By TODD RICHMOND
MADISON, Wis. (AP) -- A mother and father who prayed instead of seeking medical help as their daughter died in front of them were properly convicted of homicide, the Wisconsin Supreme Court ruled Wednesday.
Eleven-year-old Madeline Kara Neumann died of undiagnosed diabetes on Easter Sunday in March 2008 at her parents' Weston home. Prosecutors said her parents, Dale and Leilani Neuman, ignored obvious symptoms of severe illness as their daughter became too weak to speak, eat, drink or walk, choosing to pray rather than take her to a doctor. After the girl died, Leilani Neumann told police God would raise the child from the dead.
Doctors testified that Madeline would have had a good chance of survival if she had received medical care, including insulin and fluids, before she stopped breathing.
Marathon County prosecutors charged the couple with second-degree reckless homicide. Separate juries convicted each of them in 2009. They each faced up to 25 years in prison, but a judge instead ordered each to serve a month in jail each year for six years, with one parent serving every March and the other every September.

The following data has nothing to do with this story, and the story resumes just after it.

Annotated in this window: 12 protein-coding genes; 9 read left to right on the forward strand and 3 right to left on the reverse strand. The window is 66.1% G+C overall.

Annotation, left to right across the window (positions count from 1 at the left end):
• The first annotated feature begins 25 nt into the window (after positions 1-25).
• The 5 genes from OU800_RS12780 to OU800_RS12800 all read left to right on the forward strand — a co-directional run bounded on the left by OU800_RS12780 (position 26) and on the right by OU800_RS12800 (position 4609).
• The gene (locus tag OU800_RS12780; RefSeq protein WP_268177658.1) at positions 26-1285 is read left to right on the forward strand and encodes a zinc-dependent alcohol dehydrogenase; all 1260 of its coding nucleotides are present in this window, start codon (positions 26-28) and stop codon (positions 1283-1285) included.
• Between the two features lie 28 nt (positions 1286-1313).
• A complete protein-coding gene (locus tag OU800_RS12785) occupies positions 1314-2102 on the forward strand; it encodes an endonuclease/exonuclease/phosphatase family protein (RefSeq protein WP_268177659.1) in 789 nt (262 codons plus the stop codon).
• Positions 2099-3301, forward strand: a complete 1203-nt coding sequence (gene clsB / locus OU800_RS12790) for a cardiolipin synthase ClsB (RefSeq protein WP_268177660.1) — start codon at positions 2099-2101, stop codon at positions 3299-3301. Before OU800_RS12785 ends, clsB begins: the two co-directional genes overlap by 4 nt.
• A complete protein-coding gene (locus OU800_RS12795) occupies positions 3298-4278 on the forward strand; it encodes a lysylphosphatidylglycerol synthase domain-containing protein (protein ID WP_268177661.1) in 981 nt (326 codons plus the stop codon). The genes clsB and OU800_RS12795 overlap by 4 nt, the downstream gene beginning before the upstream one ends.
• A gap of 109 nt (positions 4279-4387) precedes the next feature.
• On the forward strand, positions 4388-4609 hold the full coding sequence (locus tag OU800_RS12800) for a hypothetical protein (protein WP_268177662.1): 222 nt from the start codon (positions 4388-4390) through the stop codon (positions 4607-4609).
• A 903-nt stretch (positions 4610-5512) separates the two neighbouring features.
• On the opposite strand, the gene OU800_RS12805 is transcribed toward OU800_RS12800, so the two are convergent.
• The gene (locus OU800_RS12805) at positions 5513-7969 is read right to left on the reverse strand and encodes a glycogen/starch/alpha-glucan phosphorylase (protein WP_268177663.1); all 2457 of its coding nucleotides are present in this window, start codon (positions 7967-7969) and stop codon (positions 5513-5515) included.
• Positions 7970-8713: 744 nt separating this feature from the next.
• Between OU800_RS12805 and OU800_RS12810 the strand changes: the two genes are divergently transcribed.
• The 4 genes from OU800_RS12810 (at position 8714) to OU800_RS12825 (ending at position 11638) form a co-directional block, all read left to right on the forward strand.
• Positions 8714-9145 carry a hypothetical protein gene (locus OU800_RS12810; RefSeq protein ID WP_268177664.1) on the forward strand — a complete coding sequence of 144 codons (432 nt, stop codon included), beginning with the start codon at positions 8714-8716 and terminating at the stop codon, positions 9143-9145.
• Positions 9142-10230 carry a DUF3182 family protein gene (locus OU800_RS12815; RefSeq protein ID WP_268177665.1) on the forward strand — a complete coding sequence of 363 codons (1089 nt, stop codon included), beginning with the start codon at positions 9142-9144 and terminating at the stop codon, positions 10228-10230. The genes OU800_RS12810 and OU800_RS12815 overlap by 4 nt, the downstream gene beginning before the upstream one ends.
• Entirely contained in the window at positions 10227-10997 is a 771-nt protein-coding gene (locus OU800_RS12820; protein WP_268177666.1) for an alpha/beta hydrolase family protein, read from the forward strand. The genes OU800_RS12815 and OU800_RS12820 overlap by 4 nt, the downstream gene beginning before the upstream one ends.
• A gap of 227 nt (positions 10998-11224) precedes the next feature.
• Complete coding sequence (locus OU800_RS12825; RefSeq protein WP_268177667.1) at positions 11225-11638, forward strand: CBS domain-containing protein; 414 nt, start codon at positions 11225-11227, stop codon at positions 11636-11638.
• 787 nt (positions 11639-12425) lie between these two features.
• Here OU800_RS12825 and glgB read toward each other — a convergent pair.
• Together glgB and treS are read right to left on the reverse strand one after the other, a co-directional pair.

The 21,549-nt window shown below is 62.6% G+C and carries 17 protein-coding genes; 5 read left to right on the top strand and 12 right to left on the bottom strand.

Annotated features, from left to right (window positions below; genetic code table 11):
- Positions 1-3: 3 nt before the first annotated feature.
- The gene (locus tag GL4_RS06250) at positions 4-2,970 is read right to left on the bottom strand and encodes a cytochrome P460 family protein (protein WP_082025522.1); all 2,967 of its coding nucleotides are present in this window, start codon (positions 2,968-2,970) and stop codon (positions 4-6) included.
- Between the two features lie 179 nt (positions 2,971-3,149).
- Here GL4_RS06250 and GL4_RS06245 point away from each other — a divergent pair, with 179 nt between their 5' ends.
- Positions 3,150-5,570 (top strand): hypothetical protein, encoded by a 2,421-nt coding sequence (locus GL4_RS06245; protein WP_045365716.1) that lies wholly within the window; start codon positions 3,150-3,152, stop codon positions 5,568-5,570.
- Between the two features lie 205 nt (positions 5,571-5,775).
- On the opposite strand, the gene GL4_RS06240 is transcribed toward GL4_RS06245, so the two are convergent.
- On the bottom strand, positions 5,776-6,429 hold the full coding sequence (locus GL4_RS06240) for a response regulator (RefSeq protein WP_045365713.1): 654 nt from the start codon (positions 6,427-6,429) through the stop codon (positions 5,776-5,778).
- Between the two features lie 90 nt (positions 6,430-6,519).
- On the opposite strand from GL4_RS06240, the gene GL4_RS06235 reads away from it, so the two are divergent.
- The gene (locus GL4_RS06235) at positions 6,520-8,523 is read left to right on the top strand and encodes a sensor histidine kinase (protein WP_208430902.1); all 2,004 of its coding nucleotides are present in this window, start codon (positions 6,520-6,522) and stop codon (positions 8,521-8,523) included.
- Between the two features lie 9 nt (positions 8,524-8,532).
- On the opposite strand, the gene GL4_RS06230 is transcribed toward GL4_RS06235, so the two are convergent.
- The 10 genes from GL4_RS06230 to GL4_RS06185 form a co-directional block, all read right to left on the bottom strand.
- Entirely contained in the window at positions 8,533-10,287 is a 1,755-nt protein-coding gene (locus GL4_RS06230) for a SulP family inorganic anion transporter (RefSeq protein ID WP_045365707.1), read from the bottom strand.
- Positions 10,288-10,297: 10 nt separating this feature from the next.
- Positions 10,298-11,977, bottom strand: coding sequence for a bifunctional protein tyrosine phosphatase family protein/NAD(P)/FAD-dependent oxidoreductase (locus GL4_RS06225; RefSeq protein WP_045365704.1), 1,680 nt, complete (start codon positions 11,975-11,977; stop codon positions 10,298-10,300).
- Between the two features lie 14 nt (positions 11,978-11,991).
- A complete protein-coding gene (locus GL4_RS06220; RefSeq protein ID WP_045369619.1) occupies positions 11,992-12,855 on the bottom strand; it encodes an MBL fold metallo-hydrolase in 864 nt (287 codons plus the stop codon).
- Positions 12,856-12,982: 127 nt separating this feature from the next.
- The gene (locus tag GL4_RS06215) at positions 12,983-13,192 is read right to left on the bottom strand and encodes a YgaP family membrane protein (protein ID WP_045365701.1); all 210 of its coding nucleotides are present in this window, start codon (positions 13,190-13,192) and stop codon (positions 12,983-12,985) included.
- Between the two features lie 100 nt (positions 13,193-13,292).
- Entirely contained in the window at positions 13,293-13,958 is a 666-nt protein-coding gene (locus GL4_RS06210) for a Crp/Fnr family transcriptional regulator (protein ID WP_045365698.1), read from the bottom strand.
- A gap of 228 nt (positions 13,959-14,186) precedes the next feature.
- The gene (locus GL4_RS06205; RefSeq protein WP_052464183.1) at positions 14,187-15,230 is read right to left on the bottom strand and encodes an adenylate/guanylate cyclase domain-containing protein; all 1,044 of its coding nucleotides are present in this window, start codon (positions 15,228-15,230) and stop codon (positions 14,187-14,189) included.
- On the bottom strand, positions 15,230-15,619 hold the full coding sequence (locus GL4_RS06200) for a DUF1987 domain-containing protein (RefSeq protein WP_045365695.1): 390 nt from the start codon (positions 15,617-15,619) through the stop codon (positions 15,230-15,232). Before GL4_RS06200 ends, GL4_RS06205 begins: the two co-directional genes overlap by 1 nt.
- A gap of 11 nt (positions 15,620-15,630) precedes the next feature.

The couple's attorneys argued that Wisconsin law protects people from being charged with child abuse if they provide spiritual treatment for a child in lieu of medical assistance. They contended the law protects parents from criminal liability through the point of creating a substantial risk of death, making it difficult to know when a situation has become so serious that parents who stay with prayer healing become criminally liable. State attorneys countered that parents are immune from child abuse charges but not homicide counts. Once they realize a child could die, their immunity ends, they argued.
More than a dozen states have some form of legal protection for parents who choose prayer healing for their children over conventional medical attention. But they've been wrestling for years with how far those protections go.
Wisconsin's 3rd District Court of Appeals sent the Neumann's appeal straight to the state Supreme Court without ruling on it, calling the case unique.
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